Tuesday, February 06, 2007

Tax Framing

I can somewhat understand that it's framed in the media as a tax increase when John Edwards calls for not extending the Bush tax cuts for those making over $200,000 a year to help pay for his health care reform plan.

But then how can Bush turn around to propose making those same tax cuts permanent and get media credit for working to "slash taxes by $1.9 trillion" over the next decade?

Where's the mid-point there? Not extending the cuts is an increase, extending the cuts is a decrease.

And, on a related note, considering all of the hubbub in the national lefty blogosphere over Barack Obama's universal health care speech a few weeks back, how about some love for the actual plan to do something about it by Edwards? The words of Obama's speech were eloquent and all, but they really didn't say anything about what he would actually do to address the growing health care crisis.

Ezra Klein, to his credit, did summarize the Edwards plan and how it differs from others offered up to this point. You can read that here.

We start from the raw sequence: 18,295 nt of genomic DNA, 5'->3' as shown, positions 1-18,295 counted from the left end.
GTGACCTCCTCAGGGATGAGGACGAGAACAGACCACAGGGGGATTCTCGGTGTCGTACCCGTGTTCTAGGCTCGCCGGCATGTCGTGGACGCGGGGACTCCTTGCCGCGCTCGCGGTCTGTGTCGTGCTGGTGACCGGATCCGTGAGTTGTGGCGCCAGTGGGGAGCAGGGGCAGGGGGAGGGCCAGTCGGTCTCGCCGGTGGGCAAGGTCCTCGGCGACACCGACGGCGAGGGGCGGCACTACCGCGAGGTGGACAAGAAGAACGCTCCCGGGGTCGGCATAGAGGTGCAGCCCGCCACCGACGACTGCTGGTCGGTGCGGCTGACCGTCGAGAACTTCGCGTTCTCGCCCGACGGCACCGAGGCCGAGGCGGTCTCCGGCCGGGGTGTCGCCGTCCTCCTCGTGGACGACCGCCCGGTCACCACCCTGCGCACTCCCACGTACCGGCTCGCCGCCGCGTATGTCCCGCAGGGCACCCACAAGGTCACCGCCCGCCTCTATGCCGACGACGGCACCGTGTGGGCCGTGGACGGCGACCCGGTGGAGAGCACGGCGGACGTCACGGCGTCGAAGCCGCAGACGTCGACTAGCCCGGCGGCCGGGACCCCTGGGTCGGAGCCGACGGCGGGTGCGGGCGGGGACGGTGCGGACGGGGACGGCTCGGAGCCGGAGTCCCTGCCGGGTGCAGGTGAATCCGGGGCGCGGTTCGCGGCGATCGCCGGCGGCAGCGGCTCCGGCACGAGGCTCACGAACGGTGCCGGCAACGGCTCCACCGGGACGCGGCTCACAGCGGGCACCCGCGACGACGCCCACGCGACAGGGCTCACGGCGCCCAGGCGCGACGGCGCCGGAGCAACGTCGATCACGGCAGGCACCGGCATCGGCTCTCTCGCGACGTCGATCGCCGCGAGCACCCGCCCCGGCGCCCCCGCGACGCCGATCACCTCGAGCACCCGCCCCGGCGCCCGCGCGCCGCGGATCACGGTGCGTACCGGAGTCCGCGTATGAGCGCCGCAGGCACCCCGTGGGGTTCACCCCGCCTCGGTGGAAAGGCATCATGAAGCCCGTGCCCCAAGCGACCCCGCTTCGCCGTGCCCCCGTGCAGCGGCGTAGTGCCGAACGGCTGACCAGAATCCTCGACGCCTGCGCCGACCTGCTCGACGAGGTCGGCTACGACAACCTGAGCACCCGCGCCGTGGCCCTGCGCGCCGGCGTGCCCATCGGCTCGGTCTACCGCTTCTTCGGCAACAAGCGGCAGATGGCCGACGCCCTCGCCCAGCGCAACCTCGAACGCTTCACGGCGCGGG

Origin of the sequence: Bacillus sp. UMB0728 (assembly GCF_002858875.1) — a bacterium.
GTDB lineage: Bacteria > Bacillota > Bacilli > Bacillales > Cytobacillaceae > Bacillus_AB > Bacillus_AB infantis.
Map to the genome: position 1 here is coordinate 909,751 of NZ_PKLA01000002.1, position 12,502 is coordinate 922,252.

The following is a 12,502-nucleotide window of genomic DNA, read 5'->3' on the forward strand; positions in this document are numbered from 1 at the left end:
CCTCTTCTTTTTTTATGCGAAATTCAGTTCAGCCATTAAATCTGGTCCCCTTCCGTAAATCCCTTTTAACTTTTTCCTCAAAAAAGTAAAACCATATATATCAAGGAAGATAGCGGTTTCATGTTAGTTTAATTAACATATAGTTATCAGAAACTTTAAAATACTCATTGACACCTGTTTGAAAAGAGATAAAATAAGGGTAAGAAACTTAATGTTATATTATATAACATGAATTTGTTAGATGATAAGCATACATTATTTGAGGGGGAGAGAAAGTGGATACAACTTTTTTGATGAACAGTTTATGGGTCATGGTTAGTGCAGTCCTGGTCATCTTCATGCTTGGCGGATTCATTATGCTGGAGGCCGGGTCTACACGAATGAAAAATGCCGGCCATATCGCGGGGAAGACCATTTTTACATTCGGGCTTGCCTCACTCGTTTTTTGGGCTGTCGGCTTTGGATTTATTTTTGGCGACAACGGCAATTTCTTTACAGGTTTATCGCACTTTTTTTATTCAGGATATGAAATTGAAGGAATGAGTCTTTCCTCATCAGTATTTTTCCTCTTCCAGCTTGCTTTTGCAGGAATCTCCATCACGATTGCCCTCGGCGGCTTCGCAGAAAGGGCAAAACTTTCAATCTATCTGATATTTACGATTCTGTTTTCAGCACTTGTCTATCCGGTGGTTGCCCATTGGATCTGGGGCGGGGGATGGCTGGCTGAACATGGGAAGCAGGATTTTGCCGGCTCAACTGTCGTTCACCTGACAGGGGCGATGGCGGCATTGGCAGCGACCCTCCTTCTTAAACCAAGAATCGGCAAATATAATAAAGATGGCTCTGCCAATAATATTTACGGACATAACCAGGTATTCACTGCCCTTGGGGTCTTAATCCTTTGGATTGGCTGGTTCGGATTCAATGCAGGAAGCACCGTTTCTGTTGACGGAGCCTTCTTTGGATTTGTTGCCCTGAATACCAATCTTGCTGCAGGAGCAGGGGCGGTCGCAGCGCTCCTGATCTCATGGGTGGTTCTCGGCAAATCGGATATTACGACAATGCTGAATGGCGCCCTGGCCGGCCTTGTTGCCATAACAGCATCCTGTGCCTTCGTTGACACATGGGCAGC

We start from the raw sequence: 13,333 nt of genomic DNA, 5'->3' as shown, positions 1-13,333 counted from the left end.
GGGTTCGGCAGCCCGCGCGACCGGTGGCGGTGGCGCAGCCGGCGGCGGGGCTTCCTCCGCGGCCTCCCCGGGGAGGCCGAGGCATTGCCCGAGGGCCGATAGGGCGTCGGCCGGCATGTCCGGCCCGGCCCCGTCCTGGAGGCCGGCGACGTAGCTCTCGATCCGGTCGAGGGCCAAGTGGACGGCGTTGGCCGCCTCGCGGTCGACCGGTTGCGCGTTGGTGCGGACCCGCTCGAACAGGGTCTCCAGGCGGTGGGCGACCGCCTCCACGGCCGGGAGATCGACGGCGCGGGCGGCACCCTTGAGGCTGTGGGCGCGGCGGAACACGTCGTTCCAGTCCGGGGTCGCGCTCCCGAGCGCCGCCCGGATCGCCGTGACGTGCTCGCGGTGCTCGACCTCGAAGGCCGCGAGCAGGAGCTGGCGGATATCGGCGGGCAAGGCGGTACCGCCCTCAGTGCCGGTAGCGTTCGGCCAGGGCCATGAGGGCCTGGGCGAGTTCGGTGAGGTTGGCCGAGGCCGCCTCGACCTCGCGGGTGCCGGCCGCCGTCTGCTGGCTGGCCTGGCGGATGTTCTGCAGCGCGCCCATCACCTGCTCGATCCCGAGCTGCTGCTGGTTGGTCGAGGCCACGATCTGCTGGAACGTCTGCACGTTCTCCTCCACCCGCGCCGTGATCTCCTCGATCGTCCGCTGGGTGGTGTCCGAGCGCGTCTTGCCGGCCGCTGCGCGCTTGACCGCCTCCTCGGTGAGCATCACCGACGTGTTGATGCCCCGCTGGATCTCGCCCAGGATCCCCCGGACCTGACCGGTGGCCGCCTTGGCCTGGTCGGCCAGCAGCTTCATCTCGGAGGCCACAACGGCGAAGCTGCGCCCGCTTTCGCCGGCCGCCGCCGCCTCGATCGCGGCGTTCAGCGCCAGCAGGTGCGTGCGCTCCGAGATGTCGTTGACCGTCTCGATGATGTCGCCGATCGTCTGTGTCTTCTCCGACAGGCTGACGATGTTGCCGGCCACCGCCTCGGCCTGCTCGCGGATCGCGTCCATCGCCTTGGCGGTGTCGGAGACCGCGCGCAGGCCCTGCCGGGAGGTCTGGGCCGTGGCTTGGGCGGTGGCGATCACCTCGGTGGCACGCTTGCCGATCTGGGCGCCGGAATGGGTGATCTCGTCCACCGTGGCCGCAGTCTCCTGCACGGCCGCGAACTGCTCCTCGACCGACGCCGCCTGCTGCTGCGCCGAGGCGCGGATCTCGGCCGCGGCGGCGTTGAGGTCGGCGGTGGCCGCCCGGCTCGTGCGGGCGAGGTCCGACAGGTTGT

UPDATE: More from Klein on the media's reaction to the Edwards health care plan, including the revenue proposal (emphasis mine):
But if the problem with the New York Times and Washington Post story was that it failed to clearly or seriously explain the plan's features, much of the media hasn't even bothered to fail at the substantive task. They, instead, have been mainly interested in Edwards' willingness to raise revenues to fund the plan. This, of course, is a no-go, a non-starter, political suicide, evidence of unelectable extremism. On the other hand, all of these reporters would happily tell you, in private, that taxes need to be raised. Most all of them support health reform. They universally loathe the politician's tendency to avoid tough questions like revenue increases. But when a politician steps up, they rush in with the very narratives and reporting style that encourages such irresponsible rhetoric. If the framing were that Edwards was willing to speak the hard truths about how to pay for his, and the country's, expressed priorities, maybe other politicians wouldn't fear honest utterances.
It's stuff like this that's made Klein my favorite voice in the national lefty blogosphere.

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